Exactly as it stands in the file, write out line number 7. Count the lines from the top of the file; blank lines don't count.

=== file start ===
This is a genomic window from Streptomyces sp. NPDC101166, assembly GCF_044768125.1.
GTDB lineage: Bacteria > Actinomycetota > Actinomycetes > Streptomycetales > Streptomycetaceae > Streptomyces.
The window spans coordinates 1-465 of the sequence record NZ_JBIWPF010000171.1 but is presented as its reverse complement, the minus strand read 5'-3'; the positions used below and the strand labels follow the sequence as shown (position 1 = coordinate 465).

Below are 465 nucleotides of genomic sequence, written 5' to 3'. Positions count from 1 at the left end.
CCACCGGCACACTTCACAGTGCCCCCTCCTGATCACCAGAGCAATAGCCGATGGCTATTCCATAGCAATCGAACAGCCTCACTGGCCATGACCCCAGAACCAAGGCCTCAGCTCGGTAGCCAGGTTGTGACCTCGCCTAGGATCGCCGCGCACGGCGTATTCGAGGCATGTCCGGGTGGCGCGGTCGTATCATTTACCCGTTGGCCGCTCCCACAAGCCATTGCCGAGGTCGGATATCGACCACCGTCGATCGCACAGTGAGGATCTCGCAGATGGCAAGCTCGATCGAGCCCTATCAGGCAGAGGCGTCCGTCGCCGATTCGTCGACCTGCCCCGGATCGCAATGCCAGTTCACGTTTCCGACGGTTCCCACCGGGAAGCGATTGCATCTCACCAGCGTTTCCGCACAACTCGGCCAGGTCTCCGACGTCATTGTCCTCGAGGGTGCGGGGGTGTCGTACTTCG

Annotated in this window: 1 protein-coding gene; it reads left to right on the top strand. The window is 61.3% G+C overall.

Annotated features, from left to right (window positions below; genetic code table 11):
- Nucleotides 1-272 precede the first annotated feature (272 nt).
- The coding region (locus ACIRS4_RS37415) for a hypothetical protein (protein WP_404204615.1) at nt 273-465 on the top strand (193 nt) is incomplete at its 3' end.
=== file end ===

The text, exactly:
Annotated features, from left to right (window positions below; genetic code table 11):